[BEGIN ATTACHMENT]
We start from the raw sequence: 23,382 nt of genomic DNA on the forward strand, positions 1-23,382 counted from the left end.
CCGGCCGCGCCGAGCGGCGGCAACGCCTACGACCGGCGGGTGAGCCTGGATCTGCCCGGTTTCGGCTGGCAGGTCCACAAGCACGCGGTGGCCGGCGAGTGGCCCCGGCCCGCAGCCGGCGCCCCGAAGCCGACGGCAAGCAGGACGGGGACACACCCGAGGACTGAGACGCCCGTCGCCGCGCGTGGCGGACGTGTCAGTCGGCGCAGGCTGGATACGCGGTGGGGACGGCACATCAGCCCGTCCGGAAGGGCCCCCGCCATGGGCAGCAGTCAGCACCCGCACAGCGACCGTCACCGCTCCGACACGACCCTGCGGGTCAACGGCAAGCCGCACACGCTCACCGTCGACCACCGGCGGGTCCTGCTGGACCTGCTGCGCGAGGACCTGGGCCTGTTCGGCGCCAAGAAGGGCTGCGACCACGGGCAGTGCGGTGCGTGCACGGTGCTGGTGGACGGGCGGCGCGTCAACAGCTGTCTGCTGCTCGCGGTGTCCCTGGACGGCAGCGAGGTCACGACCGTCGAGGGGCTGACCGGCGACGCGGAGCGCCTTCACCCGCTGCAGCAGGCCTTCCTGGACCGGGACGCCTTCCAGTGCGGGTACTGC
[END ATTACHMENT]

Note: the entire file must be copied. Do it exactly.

We start from the raw sequence: 23,382 nt of genomic DNA on the forward strand, positions 1-23,382 counted from the left end.
CCGGCCGCGCCGAGCGGCGGCAACGCCTACGACCGGCGGGTGAGCCTGGATCTGCCCGGTTTCGGCTGGCAGGTCCACAAGCACGCGGTGGCCGGCGAGTGGCCCCGGCCCGCAGCCGGCGCCCCGAAGCCGACGGCAAGCAGGACGGGGACACACCCGAGGACTGAGACGCCCGTCGCCGCGCGTGGCGGACGTGTCAGTCGGCGCAGGCTGGATACGCGGTGGGGACGGCACATCAGCCCGTCCGGAAGGGCCCCCGCCATGGGCAGCAGTCAGCACCCGCACAGCGACCGTCACCGCTCCGACACGACCCTGCGGGTCAACGGCAAGCCGCACACGCTCACCGTCGACCACCGGCGGGTCCTGCTGGACCTGCTGCGCGAGGACCTGGGCCTGTTCGGCGCCAAGAAGGGCTGCGACCACGGGCAGTGCGGTGCGTGCACGGTGCTGGTGGACGGGCGGCGCGTCAACAGCTGTCTGCTGCTCGCGGTGTCCCTGGACGGCAGCGAGGTCACGACCGTCGAGGGGCTGACCGGCGACGCGGAGCGCCTTCACCCGCTGCAGCAGGCCTTCCTGGACCGGGACGCCTTCCAGTGCGGGTACTGC